"Nothing makes me prouder than picking up an issue on the doorstep – whatever it may be, from potholes to broken streetlights or issues with housing and schools – and being able to help solve it. You can really make a difference to people."

Elisa has been the county councillor for Kings Hedges division since 2017. Originally from Milan, she moved to Cambridge almost 10 years ago and became active in local politics on the doorstep, before joining the Kings Hedges team of councillors.  She now lives in Orchard Park with her partner Gaute, and works as a scientific publisher.

Tell us a bit more about yourself, Elisa – how long have you lived in Cambridge?

I’ve lived in Cambridge since 2011 – quite a while now! I moved here from Newcastle. King’s Hedges is actually the first ward I moved into when I first arrived from Newcastle and I still consider it home, despite having moved across King’s Hedges Road to Orchard Park.

My background is in Chemistry and in my day job I currently work in academic publishing at the Royal Society of Chemistry. I have represented King’s Hedges on the County Council since 2017. It is my honour and privilege to represent an area with such an amazing and diverse community and every day I work hard at the County to ensure that, despite Labour being in opposition, King’s Hedges’s voice is heard loud and clear.

When I first met the local Labour team in King’s Hedges and started to help them out every now and then with campaigning – I was new to Cambridge and was looking to understand my new home better and also make some friends – I would never have dreamt in a million years that I would end up being elected to do the same job as them!

How long have you been a councillor? What does that involve?

I’ve represented King’s Hedges on the County Council since 2017. It is my honour and privilege to represent an area with such an amazing and diverse community and every day I work hard at the County to ensure that, despite Labour being in opposition, King’s Hedges’s voice is heard loud and clear.

In my first term as a councillor I’ve served on a variety of committees. The two most important ones are General Purposes, where the County’s finances and business strategy are monitored, and Communities and Partnerships, where the County does most of its community and social mobility work. Officers and members of the Conservative ruling group on the County Council make incredibly important decisions that affect the community where I live and the community I represent. It’s my job to fight for the interests of that community and make sure they can access basic frontline services that mean they can live full and dignified lives from birth to old age.

What do you enjoy most about being a councillor?

Nothing makes me prouder than picking up an issue on the doorstep – whatever it may be, from potholes to broken streetlights or issues with housing and schools – and being able to help solve it. You can really make a difference to people.”

In King’s Hedges I’ve been able to help residents with a range of issues. After the Conservative led County Council cut the budget for street lighting in Cambridge, I successfully applied for an extra streetlight for King’s Hedges every year I’ve been a councillor and I intend for that record to continue! I have assisted residents with parking (especially antisocial parking near schools, and disabled parking bays), traffic calming measures, and new pedestrian crossings near our schools.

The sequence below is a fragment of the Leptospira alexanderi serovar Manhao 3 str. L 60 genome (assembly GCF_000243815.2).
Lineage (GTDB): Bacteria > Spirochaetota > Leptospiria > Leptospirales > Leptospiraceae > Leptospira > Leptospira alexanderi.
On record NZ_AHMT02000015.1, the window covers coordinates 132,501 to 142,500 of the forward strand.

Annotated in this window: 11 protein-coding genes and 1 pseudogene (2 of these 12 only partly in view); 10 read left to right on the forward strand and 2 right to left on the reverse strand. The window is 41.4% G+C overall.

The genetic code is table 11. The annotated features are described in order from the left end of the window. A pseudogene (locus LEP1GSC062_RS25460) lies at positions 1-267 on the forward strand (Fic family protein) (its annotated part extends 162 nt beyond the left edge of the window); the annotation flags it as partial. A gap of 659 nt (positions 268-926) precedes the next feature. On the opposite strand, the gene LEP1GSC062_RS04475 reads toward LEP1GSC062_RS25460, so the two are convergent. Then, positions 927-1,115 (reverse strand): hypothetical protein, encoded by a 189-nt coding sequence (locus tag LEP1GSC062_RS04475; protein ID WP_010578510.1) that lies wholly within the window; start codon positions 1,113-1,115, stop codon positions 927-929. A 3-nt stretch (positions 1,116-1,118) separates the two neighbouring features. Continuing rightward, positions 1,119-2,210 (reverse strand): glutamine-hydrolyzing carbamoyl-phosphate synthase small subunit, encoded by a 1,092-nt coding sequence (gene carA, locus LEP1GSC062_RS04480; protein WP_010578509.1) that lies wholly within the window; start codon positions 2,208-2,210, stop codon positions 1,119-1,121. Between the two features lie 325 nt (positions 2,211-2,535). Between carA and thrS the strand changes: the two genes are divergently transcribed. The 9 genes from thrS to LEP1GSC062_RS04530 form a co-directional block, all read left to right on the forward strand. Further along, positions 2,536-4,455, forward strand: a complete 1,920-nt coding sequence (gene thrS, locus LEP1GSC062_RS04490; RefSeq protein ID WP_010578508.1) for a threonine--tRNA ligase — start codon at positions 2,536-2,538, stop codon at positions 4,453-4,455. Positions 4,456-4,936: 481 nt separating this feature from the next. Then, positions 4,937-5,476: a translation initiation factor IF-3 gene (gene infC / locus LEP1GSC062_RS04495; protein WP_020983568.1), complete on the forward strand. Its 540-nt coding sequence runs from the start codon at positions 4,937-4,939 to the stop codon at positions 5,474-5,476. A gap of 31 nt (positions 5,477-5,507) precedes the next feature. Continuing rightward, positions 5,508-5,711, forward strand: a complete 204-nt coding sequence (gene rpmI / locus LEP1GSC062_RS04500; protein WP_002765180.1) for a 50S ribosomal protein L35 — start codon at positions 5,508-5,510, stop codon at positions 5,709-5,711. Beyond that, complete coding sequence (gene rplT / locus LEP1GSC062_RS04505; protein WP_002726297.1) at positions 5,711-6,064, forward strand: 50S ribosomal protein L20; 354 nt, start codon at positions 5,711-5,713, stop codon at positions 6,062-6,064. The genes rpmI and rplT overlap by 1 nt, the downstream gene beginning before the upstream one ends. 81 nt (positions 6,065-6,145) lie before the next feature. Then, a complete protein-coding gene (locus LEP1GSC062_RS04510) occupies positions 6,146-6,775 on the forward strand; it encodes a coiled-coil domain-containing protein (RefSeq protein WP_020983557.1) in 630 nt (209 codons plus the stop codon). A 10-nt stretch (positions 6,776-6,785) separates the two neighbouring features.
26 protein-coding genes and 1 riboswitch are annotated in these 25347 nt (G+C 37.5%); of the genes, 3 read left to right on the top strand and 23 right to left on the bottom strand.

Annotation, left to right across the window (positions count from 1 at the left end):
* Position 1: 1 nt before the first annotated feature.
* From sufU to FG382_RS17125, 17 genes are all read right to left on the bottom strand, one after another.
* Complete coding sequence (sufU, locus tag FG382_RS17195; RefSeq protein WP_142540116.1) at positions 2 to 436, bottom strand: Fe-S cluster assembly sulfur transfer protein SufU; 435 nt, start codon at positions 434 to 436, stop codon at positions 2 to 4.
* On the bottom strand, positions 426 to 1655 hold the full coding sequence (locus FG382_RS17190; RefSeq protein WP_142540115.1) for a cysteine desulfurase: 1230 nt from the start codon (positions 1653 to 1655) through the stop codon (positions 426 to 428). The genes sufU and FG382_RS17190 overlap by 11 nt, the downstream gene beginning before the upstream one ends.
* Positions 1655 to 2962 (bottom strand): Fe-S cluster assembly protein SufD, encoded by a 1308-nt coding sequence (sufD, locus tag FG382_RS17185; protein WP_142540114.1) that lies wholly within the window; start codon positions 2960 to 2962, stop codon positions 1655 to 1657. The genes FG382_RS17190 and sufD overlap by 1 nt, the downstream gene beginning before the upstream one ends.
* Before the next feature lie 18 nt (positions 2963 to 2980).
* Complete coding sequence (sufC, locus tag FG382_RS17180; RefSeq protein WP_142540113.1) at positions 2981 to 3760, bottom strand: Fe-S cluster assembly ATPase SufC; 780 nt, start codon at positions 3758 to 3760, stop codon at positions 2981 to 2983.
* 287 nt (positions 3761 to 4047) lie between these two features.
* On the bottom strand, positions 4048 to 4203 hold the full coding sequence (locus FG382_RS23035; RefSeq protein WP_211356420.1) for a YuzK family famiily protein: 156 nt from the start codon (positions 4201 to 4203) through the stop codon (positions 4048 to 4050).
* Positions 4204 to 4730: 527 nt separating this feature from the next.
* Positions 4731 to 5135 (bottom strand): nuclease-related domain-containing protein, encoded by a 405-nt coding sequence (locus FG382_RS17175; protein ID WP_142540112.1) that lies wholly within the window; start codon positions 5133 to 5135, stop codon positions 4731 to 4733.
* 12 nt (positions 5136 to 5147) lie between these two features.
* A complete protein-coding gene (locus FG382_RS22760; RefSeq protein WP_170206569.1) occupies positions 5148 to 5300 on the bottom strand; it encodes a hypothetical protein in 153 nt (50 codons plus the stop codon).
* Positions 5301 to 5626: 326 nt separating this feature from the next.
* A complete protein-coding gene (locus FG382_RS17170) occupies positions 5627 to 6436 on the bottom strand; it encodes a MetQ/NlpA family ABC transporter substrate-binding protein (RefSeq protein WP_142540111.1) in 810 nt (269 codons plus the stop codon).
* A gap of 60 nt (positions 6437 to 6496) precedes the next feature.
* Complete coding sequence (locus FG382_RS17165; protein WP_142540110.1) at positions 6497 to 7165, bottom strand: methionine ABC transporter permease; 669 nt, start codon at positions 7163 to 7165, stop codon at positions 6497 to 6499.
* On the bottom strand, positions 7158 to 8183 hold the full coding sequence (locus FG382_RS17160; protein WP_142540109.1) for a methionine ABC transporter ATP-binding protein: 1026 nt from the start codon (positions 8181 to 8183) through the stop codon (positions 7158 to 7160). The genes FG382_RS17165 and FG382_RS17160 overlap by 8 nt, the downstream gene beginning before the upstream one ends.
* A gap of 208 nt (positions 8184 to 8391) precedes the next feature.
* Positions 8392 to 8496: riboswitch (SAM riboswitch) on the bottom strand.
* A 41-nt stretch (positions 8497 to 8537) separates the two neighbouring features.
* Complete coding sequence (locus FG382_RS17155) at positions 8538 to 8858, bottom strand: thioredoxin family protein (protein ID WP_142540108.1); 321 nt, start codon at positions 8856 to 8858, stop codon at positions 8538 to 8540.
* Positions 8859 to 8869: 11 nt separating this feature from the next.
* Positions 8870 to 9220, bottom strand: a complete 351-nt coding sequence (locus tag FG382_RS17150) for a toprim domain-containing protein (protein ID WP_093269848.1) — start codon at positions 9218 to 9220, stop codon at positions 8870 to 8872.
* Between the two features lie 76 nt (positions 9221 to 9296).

I was delighted to help a local family get the best education offer for their child who has special needs. When a few months later I returned to their doorstep, they were so happy to see me that they FaceTimed their adult children (and a few more extended family members, I was struggling to keep track, to be honest) so that everyone could say thank you on behalf of their little brother. I was really touched by that!

How would you describe King’s Hedges?

King’s Hedges really shows the best and the worst of Cambridge in miniature. It’s a beautiful, incredibly green place to live. The community is tight knit and friendly. The City Council’s housing drive has seen some excellent housing development in recent years.

But the deep inequality of two tier Cambridge means that far too many children still live in poverty, too many families struggle with affording food and fuel, and the public transport offer is totally inadequate.

What is your vision for King’s Hedges and Cambridge?

A Labour government can really make Cambridge one place fair for all, and until then I will continue to fight for better and greener public transport, for children’s services that all families can access locally, for high standards of care in care homes run by the local authority, not the private sector, and for a City and County Council that really live close to the people and allow real redistribution of wealth, so that no one in the streets of King’s Hedges has to go hungry or cold.

How has being a councillor changed during COVID?

The pandemic has been especially challenging for someone like me who likes to get out and talk to people on the doorstep every week, regardless of whether an election is coming. I don’t think this Conservative government has handled the situation particularly well – in schools and care homes especially.  Care homes in King’s Hedges were particularly affected, and I am still pushing for answers to this.

That’s the bad news – the good side to this has been working closely with city council colleagues on their excellent repose to the pandemic.  We really are a great team, and long may that continue!

 

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